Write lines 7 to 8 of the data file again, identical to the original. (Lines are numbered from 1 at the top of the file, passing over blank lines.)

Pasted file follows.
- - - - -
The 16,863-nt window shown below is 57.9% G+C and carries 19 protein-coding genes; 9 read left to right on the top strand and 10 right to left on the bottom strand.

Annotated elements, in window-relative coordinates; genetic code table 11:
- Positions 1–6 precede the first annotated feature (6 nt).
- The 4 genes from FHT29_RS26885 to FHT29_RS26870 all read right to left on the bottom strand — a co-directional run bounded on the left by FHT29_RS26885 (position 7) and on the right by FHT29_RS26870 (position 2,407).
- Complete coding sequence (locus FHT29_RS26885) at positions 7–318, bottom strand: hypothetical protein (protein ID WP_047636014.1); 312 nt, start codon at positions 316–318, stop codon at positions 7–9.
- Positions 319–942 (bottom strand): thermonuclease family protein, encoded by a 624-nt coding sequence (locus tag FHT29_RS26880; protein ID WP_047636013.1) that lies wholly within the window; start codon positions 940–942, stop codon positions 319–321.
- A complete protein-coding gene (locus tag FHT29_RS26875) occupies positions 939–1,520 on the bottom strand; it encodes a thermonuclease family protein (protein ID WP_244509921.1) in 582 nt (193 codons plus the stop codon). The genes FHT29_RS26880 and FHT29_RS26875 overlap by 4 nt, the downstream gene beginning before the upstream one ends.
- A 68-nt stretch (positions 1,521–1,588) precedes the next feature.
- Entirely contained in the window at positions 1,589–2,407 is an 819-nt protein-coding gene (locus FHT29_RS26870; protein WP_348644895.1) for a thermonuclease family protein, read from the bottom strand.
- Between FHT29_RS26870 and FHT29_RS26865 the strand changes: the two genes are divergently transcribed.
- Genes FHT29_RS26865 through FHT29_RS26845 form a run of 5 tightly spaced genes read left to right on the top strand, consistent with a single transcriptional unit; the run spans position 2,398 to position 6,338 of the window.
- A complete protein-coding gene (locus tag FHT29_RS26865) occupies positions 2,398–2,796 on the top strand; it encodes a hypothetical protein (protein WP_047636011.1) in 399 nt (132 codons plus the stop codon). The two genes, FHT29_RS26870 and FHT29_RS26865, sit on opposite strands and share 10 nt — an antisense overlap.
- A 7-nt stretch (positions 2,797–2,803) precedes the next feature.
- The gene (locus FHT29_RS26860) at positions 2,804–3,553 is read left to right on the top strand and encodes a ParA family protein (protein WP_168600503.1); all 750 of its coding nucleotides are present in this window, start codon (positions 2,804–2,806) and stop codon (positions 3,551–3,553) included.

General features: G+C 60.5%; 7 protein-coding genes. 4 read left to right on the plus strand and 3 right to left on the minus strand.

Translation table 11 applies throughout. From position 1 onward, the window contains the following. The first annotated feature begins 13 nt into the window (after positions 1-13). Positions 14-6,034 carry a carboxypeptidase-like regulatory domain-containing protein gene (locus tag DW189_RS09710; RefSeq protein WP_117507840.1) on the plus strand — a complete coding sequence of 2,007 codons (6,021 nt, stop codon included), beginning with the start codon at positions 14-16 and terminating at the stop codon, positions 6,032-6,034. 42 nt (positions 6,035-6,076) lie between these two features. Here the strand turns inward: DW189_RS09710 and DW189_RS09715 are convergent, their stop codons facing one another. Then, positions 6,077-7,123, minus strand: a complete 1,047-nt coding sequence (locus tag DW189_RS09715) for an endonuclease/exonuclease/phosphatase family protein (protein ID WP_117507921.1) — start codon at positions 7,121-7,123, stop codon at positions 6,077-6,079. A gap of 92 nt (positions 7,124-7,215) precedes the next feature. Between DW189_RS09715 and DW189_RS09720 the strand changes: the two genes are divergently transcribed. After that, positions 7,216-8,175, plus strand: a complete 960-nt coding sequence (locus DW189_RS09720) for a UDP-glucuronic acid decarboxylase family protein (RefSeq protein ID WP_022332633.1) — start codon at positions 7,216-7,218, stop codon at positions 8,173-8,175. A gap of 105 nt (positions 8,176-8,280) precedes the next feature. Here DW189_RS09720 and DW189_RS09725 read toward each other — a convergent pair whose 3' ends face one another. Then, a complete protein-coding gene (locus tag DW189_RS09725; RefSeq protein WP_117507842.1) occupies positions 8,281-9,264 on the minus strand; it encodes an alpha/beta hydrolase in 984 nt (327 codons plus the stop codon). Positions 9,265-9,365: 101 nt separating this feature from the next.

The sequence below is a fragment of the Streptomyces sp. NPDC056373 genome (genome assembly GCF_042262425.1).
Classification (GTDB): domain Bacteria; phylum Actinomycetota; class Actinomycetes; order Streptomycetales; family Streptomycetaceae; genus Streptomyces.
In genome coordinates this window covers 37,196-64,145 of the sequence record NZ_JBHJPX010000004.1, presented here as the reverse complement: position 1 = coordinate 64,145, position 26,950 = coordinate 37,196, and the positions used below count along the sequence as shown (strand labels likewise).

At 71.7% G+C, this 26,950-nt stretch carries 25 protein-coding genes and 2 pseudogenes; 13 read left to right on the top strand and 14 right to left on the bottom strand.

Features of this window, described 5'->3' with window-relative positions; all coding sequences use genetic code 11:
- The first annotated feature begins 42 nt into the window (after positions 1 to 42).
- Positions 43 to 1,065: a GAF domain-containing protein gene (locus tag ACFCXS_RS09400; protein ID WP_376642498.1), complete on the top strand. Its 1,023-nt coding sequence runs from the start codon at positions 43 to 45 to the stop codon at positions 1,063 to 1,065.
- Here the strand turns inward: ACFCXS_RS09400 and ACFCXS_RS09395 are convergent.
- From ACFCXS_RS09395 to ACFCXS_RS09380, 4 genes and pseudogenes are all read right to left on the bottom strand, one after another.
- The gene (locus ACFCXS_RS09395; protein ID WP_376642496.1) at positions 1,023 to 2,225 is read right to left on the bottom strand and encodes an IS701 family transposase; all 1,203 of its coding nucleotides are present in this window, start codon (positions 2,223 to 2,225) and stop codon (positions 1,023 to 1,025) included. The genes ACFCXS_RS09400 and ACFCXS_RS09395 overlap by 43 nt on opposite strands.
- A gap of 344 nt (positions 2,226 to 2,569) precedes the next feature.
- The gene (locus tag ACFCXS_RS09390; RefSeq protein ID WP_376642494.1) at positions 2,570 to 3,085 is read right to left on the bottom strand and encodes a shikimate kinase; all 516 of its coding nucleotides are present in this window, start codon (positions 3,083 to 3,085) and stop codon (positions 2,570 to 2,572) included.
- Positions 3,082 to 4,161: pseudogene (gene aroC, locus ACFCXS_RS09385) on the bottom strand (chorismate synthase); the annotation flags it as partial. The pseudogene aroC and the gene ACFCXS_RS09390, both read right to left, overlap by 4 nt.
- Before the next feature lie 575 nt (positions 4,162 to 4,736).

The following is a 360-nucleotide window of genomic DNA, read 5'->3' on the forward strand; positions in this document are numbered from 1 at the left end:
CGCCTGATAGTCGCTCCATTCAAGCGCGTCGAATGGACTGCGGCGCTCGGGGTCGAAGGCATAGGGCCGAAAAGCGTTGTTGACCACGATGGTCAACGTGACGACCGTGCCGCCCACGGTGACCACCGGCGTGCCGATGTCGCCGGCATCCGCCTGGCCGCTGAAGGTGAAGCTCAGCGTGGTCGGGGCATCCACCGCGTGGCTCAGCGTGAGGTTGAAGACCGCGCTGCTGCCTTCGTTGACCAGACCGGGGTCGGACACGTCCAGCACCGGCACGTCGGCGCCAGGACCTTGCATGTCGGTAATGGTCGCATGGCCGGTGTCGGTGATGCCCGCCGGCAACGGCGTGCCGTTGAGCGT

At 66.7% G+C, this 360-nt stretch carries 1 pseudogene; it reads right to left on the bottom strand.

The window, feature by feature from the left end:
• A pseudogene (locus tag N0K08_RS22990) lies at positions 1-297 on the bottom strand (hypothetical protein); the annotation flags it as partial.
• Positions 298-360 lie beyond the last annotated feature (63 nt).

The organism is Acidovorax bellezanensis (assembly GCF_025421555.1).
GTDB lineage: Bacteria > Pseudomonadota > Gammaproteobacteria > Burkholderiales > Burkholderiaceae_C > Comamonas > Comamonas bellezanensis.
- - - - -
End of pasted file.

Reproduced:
- A complete protein-coding gene (locus tag FHT29_RS26875) occupies positions 939–1,520 on the bottom strand; it encodes a thermonuclease family protein (protein ID WP_244509921.1) in 582 nt (193 codons plus the stop codon). The genes FHT29_RS26880 and FHT29_RS26875 overlap by 4 nt, the downstream gene beginning before the upstream one ends.
- A 68-nt stretch (positions 1,521–1,588) precedes the next feature.